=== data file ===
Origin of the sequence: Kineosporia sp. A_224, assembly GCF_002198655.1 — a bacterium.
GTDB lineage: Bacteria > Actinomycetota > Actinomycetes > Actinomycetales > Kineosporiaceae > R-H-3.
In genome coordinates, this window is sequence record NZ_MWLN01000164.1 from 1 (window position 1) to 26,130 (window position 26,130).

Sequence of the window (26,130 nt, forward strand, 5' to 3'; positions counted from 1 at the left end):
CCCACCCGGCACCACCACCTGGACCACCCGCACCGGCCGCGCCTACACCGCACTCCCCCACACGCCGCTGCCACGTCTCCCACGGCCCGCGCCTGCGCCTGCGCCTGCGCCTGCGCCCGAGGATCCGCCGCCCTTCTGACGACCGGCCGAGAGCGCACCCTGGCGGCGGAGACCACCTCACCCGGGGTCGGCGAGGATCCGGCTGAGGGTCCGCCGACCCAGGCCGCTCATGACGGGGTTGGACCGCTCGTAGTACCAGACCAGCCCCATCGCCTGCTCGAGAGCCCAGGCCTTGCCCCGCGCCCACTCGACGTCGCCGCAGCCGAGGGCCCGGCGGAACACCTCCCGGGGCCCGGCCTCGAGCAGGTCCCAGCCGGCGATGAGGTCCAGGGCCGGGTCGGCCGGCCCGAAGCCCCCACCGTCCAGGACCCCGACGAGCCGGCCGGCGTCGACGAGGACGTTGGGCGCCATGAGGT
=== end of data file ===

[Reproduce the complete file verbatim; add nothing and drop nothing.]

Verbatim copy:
Origin of the sequence: Kineosporia sp. A_224, assembly GCF_002198655.1 — a bacterium.
GTDB lineage: Bacteria > Actinomycetota > Actinomycetes > Actinomycetales > Kineosporiaceae > R-H-3.
In genome coordinates, this window is sequence record NZ_MWLN01000164.1 from 1 (window position 1) to 26,130 (window position 26,130).

Sequence of the window (26,130 nt, forward strand, 5' to 3'; positions counted from 1 at the left end):
CCCACCCGGCACCACCACCTGGACCACCCGCACCGGCCGCGCCTACACCGCACTCCCCCACACGCCGCTGCCACGTCTCCCACGGCCCGCGCCTGCGCCTGCGCCTGCGCCTGCGCCCGAGGATCCGCCGCCCTTCTGACGACCGGCCGAGAGCGCACCCTGGCGGCGGAGACCACCTCACCCGGGGTCGGCGAGGATCCGGCTGAGGGTCCGCCGACCCAGGCCGCTCATGACGGGGTTGGACCGCTCGTAGTACCAGACCAGCCCCATCGCCTGCTCGAGAGCCCAGGCCTTGCCCCGCGCCCACTCGACGTCGCCGCAGCCGAGGGCCCGGCGGAACACCTCCCGGGGCCCGGCCTCGAGCAGGTCCCAGCCGGCGATGAGGTCCAGGGCCGGGTCGGCCGGCCCGAAGCCCCCACCGTCCAGGACCCCGACGAGCCGGCCGGCGTCGACGAGGACGTTGGGCGCCATGAGGT